Cingular, AT&T Wireless: Uncertain Future

The New York Times, has a piece about the challenges facing the combined Cingular & AT&T Wireless. Nothing new, except, now that the Times has published this story, it must be important. Its really a nothing new piece. And the real good stuff is at the end of the piece. Andrew Cole, a vice president in the wireless practice at A. T. Kearney, tells the Times “Give Cingular two years and they’ll come out a strong company. But it’s going to be a headache. And in the meantime, Verizon Wireless comes out the winner.” Yup they will pick up customers, lock them into long term plans … and well you know the drill!

Which DVR is best?

tivo logoFolks, finally I have decided to get a digital video recorder. However, despite all the information, I am having a tough time time deciding which one to buy. So my friends help me out and tell me which one is a good buy. I am looking for good value for money. It would be nice to get some user feedback. My wish-list includes spending as little as possible and also wifi support. And I would rather not pay any monthly fees to get the service!

How to rig a VoIP contract: Tips from Cisco

Cisco it seems is playing loose-and-fast in order to win business for its VoIP unit, which admittedly has come under intense pressure from rivals such as Avaya. The company has been exposed in a “rigging scandal” in ” in its hometown of San Jose, Calif., over a contract to build an IP telephony network for the new city hall,” reports ZDNet. The news of this scandal first broke in San Jose Mercury News. “I’m angry and I’m disappointed,” Mayor Ron Gonzales is quoted in the Merc and added, “The major issue here is the involvement between the city staff and Cisco, and despite what impact it may have on the civic center project, we have to do whatever we need to do to take care of this first.” Cisco has long been close to San Jose officials, and its executives have contributed more than $13,000 to Gonzales’ two mayoral campaigns, Merc adds.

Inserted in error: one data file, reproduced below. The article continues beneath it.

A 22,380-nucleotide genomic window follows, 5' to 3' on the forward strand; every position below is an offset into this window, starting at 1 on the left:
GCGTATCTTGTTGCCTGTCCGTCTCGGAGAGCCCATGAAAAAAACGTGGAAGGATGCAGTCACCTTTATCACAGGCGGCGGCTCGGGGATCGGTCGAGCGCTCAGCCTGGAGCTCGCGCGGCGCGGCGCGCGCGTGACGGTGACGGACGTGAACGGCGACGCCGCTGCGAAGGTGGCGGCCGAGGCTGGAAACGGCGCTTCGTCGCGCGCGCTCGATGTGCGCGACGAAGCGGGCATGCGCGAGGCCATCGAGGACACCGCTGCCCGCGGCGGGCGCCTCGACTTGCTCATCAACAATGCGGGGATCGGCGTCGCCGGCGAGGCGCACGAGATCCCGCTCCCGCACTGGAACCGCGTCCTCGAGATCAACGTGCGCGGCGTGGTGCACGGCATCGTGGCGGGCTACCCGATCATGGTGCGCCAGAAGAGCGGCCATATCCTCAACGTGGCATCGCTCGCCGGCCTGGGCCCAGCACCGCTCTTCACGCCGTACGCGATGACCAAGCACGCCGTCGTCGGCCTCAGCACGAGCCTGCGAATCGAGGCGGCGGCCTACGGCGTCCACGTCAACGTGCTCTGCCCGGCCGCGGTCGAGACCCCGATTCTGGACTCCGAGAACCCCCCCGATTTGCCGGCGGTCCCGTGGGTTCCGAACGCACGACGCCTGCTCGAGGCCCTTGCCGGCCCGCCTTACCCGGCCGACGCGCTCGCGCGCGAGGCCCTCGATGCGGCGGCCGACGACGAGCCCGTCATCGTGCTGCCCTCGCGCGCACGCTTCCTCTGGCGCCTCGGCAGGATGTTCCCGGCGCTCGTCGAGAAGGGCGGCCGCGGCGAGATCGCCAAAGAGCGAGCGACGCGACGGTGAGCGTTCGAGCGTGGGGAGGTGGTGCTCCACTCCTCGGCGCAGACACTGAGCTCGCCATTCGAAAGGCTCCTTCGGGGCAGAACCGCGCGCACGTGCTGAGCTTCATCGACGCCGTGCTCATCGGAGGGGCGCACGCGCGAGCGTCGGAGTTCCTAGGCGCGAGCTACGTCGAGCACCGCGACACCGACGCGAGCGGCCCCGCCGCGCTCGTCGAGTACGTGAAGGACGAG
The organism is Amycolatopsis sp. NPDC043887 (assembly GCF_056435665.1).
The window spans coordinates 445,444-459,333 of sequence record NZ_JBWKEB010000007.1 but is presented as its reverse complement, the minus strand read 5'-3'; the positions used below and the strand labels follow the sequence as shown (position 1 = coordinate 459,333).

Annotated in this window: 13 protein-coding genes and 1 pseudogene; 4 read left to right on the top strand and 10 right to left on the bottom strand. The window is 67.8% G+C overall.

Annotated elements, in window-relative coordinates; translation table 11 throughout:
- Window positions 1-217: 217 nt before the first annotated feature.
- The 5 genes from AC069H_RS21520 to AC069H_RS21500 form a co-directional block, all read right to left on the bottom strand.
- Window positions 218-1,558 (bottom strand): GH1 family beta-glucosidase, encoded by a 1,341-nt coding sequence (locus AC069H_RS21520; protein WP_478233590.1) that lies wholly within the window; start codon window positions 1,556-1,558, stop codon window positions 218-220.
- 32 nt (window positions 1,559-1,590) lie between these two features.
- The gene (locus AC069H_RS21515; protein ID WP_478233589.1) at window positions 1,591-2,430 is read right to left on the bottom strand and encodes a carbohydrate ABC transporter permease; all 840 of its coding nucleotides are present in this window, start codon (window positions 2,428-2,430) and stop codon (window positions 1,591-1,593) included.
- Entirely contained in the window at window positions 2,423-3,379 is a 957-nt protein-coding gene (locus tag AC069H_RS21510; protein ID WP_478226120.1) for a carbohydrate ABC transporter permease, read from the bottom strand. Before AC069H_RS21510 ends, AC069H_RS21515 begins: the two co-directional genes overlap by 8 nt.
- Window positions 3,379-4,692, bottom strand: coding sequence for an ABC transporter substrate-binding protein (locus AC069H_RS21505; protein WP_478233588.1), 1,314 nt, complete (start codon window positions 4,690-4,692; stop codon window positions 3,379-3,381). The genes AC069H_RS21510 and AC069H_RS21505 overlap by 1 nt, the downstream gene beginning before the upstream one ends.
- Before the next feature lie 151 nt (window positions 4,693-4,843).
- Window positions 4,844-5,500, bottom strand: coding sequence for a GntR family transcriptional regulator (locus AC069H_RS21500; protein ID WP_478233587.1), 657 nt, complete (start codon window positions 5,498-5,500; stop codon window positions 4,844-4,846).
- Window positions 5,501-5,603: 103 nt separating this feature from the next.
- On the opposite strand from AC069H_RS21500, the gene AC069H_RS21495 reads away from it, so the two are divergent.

Cisco exectuives were asked by San Jose city employees to help design an RFP for a VoIP system. “The IP telephony network proposed by Cisco used all Cisco equipment that was not compatible with other vendors’ gear,” Rick Doyle, the city attorney told ZDNet. The Merc adds that some city officials are going to be fired over this scandal. Earlier similar problems had cropped up in Dallas where last fall, city’s chief information officer and his deputy were fired because of cost overruns following a deal with Cisco to consolidate its computer network.